In the worst case scenario, the veil of liquidity drops and investors may find themselves locked-in to protect the interests of those who remain. A recent example was the Brandeaux range of funds - suspended in 2013 when unable to accommodate redemptions. At the point of suspension, some redeeming investors had already waited two years.

Investors and managers must remain highly cognisant of the implications of the tension implicit in the open-ended structure for the asset class.

Against this backdrop, successful managers have needed to differentiate themselves through prudent, creative solutions to this tension. One strategy has been to exploit the other key idiosyncrasy of property investing – the managers’ scope to actively develop, manage and transform the assets they acquire and drive yields.

This may include full-scale development though this is a different risk proposition, not widely undertaken, merging or splitting properties, refurbishment or conversion to differing use. For example, recent deregulation has allowed a number of managers, such as Mike Barrie at L&G Property, to undertake transactions with a view to converting London offices to residential space, thereby capturing the higher yields available in this capacity constrained area.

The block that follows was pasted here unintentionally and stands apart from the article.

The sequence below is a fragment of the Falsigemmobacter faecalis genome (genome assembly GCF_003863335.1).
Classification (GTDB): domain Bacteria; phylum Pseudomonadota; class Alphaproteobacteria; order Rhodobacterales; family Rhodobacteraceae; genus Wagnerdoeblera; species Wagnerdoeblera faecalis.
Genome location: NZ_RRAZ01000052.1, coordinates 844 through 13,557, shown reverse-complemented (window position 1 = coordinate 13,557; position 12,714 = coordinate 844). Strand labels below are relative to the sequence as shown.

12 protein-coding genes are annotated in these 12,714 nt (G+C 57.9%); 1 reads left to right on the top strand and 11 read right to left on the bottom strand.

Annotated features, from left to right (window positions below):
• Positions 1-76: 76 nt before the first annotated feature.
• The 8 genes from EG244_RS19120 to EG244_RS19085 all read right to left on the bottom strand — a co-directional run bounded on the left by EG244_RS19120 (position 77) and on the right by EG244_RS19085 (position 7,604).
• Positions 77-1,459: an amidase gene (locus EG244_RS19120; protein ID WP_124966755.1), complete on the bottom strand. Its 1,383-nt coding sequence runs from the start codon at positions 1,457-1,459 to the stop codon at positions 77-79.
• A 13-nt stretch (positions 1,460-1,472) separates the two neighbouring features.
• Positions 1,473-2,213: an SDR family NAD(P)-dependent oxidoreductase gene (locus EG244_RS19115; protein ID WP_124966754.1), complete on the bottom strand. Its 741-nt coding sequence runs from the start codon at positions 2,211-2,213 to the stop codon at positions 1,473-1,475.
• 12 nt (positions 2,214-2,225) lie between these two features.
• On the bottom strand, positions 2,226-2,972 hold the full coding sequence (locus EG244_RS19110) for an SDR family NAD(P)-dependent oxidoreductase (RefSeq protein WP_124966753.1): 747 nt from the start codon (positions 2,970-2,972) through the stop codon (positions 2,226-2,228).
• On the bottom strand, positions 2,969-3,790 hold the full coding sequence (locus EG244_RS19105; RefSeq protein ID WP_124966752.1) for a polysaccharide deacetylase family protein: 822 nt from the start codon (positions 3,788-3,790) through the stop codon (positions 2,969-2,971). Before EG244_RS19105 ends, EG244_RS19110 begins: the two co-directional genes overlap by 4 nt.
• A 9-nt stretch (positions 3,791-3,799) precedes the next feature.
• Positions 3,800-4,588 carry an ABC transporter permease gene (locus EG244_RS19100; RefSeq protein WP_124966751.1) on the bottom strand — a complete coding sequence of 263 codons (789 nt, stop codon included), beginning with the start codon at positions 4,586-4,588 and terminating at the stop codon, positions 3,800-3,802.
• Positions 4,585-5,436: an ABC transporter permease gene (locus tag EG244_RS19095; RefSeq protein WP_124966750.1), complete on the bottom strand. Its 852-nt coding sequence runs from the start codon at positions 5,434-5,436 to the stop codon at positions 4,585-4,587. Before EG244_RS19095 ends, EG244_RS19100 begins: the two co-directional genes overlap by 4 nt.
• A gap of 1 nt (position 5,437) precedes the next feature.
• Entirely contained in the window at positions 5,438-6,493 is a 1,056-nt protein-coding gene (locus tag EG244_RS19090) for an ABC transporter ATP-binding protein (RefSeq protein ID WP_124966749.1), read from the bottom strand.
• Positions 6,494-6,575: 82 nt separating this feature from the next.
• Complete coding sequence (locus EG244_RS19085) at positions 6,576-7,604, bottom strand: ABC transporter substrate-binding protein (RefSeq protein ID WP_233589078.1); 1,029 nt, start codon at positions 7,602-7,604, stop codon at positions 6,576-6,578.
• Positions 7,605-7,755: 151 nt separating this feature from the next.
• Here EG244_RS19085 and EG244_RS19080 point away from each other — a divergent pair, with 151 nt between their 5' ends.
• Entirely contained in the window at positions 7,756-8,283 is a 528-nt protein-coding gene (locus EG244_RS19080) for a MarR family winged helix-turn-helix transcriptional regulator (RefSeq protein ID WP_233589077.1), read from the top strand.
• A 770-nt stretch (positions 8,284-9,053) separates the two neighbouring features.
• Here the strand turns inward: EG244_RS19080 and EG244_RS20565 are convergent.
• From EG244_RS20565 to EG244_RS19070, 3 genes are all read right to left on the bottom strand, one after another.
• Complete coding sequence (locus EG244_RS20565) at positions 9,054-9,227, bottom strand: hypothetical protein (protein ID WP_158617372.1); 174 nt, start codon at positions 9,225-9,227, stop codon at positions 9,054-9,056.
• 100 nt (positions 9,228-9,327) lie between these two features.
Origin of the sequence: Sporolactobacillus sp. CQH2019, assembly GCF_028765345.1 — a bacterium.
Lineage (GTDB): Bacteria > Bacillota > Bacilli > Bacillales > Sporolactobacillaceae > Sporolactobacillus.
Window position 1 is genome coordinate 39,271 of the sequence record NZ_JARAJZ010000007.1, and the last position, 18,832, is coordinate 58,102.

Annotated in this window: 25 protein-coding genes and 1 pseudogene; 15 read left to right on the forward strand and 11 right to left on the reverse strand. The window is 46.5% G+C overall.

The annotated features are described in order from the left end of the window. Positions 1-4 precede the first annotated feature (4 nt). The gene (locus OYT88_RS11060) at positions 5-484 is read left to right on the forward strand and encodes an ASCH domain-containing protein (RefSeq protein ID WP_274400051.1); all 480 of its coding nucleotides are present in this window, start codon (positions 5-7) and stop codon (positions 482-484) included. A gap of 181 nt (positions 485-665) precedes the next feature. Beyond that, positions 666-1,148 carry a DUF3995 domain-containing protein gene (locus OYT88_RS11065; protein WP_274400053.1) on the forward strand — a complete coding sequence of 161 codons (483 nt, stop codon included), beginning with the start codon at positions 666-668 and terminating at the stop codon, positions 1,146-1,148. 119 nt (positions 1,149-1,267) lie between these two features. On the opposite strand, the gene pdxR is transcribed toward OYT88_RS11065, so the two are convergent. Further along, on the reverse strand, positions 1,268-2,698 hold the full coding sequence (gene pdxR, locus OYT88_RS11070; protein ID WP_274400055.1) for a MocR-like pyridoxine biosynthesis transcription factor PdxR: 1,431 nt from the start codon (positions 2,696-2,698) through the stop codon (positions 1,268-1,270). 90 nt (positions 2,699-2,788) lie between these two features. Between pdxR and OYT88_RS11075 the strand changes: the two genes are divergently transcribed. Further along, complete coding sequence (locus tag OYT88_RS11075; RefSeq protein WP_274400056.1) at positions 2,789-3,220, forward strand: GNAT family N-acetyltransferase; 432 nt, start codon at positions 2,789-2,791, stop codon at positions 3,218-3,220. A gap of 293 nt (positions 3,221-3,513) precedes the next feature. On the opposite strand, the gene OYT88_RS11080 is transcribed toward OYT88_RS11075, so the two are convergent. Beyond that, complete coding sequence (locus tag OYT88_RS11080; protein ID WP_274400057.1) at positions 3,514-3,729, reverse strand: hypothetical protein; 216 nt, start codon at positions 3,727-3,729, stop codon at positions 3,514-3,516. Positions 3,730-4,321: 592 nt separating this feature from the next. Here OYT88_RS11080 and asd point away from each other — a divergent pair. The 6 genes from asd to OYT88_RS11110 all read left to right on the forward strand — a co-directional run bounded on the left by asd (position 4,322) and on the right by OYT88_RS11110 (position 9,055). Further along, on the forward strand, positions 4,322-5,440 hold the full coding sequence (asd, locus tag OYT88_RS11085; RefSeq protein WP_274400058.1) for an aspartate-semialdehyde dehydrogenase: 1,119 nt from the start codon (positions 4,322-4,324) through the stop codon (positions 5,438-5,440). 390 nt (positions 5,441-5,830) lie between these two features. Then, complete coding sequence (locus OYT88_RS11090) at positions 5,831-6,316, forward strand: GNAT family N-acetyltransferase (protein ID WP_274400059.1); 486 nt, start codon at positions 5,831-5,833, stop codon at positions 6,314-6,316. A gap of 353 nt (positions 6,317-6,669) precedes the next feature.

How Fund Managers Balance Risk with Reward

In general, funds have adopted neutral cash levels around 10% to manage flows. Although in periods of positive sentiment new capital can frequently push cash towards double this, causing significant drag. Despite this, certain funds, such as Fiona Rowley’s M&G Property regard cash as the only reliable source of liquidity, and concern themselves solely with maintaining investment discipline as they put cash to work.

Others attempt to avoid the dilemma of cash drag and the pressure to invest by seeking alternative property-related assets with better liquidity. For example Gerry Ferguson’s SWIP Property Trust holds property derivatives, shares and even debt. Such investments may be useful but each has idiosyncratic risks and returns that can differ markedly from the real property holdings.

Size is a key factor that investors should consider. The larger the fund, the larger any cash buffer should be in relation to the likely outflows of any single investor. This also provides a second benefit – the ability to buy larger lot sizes.

Large funds can access prime properties - those ‘trophy’ assets in the best locations that tend to attract the best tenants, or replacements for any departing - which can provide additional security to the income stream. In extremis, these assets most likely find willing buyers quickly and thus provide liquidity.

Evidence for this view is provided by the crisis of 2008 when prime assets held value compared to secondary. They also recovered first, and even at current highs have enjoyed continued support from overseas investors who view the UK as a safe haven with strong legal backing.

This article was written for Professional Adviser magazine